Gabon security forces stormed the opposition’s headquarters early on Thursday, leaving several people injured, as violence swept the capital after President Ali Bongo was declared the winner of contested polls.
Thousands of angry protesters took to the streets of Libreville, accusing the government of stealing the election after Bongo won a second term by a thin margin over rival Jean Ping.
Gunfire crackled across the city and plumes of smoke billowed from the torched parliament building as anti-government protesters clashed with heavily armed security forces, injuring at least six people.
Security forces surrounded the opposition headquarters overnight and attempted to storm the building.
“They attacked around 1:00am (0000 GMT). It is the Republican Guard. They were bombarding with helicopters and then they attacked on the ground. There are 19 people injured, some of them very seriously,” said Ping, who was not at the party headquarters himself.
The president of the opposition National Union party, Zacharie Myboto, who was inside the besieged building, said security forces were hurling tear gas canisters and had opened fire.
“For nearly an hour the building has been surrounded. They want to enter the building... it is extremely violent,” he said.
A government spokesperson said security forces had stormed the opposition headquarters to catch “criminals” who had earlier set fire to the parliament building.
“Armed people who set fire to the parliament had gathered at Jean Ping’s headquarters along with hundreds of looters and thugs... they were not political protesters but criminals,” said Alain-Claude Bilie-By-Nze.
A heavily military and police presence had brought large parts of Libreville to a standstill and internet access has also been cut.
Results of the presidential election were announced Wednesday afternoon, handing Bongo a second term and extending the nearly five decade-long rule by his family.
The results -- which gave Bongo 49.8% to Ping’s 48.23% -- remain “provisional” until they are approved by the constitutional court.
Lack of transparency
The opposition has described the election as fraudulent and called for voting results from each of Gabon’s polling stations to be made public to ensure the credibility of overall outcome -- a demand echoed by the United States and European Union.
“This will help give the people of Gabon -- as well as the international community -- confidence the announced vote tallies are accurate,” US State Department spokesperson John Kirby said.
EU observers, who were barred from the meeting of the electoral commission on Wednesday, said the vote on Saturday was “managed in a way that lacked transparency”.
Opposition delegates in the electoral commission have vowed to fight for a recount.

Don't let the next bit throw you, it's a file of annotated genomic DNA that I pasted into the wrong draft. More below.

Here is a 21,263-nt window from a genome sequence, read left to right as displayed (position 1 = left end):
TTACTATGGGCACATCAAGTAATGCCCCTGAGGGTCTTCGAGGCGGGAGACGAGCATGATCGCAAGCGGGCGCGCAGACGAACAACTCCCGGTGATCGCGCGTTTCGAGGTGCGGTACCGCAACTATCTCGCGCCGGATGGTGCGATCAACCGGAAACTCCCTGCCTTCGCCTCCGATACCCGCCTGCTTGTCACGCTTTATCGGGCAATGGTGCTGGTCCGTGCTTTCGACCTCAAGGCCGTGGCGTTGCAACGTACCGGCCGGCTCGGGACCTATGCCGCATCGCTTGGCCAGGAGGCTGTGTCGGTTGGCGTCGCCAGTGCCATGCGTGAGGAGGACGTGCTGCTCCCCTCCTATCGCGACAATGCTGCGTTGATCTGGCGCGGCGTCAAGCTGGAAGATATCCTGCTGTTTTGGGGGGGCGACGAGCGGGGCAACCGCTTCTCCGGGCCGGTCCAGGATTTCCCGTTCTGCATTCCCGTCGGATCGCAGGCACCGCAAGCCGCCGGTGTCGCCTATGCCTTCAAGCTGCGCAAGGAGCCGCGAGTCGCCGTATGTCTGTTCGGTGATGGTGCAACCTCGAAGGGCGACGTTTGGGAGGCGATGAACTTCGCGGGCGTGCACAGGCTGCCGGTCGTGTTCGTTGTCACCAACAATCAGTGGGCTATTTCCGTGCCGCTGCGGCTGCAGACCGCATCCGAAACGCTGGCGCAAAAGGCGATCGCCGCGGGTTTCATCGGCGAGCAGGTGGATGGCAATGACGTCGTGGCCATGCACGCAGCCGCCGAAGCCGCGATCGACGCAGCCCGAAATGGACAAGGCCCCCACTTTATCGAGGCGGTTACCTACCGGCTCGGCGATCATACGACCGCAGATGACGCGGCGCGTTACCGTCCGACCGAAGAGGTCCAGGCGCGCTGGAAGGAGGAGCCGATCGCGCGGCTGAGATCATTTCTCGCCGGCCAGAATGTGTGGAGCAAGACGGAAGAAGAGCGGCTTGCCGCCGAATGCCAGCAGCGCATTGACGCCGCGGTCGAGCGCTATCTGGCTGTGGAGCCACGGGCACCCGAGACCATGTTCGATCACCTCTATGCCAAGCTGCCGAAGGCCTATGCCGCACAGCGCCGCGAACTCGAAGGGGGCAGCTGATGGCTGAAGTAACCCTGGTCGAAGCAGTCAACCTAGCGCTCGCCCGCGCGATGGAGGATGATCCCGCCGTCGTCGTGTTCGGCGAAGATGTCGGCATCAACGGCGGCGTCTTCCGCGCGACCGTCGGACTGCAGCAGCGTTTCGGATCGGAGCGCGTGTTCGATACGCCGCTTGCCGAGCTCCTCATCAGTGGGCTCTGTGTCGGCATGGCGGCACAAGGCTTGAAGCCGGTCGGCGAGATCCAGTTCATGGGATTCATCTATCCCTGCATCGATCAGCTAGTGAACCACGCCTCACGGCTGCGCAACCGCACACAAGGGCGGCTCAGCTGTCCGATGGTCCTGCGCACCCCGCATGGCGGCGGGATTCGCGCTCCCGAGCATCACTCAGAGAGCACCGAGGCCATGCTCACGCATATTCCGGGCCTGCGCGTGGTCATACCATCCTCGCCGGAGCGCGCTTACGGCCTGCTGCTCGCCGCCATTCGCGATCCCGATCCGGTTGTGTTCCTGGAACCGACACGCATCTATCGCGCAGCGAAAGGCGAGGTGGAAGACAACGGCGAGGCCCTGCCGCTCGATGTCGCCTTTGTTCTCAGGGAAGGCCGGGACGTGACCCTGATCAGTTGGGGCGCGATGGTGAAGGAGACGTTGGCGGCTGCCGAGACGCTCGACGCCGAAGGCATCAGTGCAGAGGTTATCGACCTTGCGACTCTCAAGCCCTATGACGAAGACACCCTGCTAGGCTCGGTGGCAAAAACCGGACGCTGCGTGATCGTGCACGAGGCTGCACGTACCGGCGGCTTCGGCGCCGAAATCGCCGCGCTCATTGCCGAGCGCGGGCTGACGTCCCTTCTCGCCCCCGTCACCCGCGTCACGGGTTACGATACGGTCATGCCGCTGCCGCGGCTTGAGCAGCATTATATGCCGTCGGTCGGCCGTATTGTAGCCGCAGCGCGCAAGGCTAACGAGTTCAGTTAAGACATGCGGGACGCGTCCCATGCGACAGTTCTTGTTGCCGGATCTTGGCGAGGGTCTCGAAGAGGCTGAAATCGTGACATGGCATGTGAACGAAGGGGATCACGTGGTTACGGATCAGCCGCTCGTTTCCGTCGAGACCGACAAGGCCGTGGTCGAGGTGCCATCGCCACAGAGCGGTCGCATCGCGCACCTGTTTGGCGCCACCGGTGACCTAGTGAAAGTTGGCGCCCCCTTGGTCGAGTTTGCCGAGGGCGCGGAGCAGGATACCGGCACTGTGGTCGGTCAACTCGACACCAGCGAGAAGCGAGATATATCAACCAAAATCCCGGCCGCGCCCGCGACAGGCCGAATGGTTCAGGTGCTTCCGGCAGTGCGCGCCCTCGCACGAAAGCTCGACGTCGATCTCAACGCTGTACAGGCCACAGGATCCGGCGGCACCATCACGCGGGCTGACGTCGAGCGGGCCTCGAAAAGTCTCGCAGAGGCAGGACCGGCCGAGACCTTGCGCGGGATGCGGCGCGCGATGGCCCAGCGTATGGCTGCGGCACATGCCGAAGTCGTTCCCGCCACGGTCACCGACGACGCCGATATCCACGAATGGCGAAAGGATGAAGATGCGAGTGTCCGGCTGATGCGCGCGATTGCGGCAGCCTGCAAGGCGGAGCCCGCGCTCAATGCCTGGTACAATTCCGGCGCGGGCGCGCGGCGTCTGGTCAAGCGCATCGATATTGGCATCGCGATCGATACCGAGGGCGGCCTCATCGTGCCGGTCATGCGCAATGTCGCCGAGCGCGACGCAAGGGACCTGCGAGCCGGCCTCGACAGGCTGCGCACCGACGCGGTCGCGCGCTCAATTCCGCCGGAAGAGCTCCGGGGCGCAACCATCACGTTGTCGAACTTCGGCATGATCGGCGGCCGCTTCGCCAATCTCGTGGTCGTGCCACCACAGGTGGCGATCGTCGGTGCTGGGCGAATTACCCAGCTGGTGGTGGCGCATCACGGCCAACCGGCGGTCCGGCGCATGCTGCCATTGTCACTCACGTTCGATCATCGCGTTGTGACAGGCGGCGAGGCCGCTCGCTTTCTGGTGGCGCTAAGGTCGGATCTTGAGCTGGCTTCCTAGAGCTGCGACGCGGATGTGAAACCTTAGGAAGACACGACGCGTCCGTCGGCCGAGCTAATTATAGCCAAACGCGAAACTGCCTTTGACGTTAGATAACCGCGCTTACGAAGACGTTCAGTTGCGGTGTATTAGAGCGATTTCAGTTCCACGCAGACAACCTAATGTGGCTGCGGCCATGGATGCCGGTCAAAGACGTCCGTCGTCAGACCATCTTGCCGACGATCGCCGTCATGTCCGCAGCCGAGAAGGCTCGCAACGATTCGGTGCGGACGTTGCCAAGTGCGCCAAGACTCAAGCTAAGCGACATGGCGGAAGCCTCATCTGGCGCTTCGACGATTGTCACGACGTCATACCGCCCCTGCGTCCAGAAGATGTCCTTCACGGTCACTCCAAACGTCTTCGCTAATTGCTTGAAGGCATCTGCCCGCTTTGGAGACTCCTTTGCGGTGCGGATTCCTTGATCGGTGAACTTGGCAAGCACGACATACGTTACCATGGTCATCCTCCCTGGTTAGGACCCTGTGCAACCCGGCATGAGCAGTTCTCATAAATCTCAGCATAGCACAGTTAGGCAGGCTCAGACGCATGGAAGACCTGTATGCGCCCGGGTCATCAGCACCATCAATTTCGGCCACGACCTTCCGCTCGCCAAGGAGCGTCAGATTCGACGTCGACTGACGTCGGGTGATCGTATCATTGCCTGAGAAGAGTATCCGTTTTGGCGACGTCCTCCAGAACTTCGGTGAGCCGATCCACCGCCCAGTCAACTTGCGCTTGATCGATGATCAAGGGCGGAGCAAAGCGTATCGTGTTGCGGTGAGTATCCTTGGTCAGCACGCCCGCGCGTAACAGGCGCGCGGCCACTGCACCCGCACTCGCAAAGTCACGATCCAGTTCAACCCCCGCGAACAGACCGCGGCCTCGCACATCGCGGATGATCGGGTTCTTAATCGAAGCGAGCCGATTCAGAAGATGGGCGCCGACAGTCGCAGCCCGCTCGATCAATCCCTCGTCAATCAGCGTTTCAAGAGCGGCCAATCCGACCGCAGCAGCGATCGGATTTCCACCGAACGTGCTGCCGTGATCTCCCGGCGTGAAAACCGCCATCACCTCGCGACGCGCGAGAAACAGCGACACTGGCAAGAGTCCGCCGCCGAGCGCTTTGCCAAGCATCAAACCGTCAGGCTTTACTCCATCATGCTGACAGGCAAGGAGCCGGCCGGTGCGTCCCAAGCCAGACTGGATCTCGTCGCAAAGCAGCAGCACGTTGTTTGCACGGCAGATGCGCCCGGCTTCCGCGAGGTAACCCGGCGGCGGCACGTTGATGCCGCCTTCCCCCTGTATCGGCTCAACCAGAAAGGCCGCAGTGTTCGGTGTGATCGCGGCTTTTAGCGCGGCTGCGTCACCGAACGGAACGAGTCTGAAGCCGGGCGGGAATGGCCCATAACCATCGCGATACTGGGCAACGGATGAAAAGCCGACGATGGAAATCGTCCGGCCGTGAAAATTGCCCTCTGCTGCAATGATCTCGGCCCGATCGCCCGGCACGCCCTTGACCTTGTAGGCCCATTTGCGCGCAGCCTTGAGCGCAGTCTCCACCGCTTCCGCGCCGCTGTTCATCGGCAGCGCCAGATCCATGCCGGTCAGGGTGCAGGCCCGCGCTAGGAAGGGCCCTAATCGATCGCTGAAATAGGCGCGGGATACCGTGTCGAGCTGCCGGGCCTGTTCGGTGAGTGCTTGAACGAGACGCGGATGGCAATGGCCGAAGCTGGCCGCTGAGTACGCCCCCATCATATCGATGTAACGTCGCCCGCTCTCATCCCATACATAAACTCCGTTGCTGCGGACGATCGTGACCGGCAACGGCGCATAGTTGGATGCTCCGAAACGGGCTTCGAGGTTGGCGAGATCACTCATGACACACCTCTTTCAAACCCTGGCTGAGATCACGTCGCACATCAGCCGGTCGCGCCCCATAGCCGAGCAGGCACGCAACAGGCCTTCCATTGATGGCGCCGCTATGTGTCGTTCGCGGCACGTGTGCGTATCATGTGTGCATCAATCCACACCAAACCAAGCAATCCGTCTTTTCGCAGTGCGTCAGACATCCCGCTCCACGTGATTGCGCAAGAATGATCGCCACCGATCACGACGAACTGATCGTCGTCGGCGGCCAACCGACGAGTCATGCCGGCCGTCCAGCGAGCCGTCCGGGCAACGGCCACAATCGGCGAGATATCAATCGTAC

Any appeal by Ping -- a veteran diplomat and former top African Union official who had earlier declared himself the poll winner -- would likely focus on disputed results in Haut-Ogooue province, the heartland of Bongo’s Teke ethnic group.
In Saturday’s vote, turnout was 59.46% nationwide but soared to 99.93% in Haut-Ogooue, where Bongo won 95.5% of votes.
“It’s going to be difficult to get people to accept these results,” one member of the electoral commission confided to AFP, asking not to be named.
“We’ve never seen results like these, even during the father’s time,” he added.
Bongo took power in 2009 in a violence-marred election that followed the death of his father Omar Bongo, who had ruled the oil-rich former French colony for 41 years.
UN secretary-general Ban Ki-moon called for calm and expressed concern over the clashes and reports of arson, urging political leaders “to address their differences peacefully and to address any disputes they may have through existing constitutional and legal channels”, the UN said in a statement.
Gabon is a former French colony that has been hit by the global slump in the price of crude oil, its biggest export.
One third of Gabon’s population lives in poverty, despite the country boasting one of Africa’s highest per capita incomes at $8,300 (7,400 euros), thanks to pumping 200,000 barrels of oil a day.
Bongo, 57, campaigned under the slogan ‘Let’s change together’, playing up the roads and hospitals built during his first term and stressing the need to break with the bad old days of disappearing public funds and suspect management of oil revenues.
The campaign period was marked by months of bitter exchanges between the two camps, including accusations, and strenuous denials, that Bongo was born in Nigeria and therefore ineligible to run.
Ping’s own roots -- he is Sino-Gabonese -- served as ammunition for Bongo’s camp, which has suggested he and his son are secretly serving Chinese interests.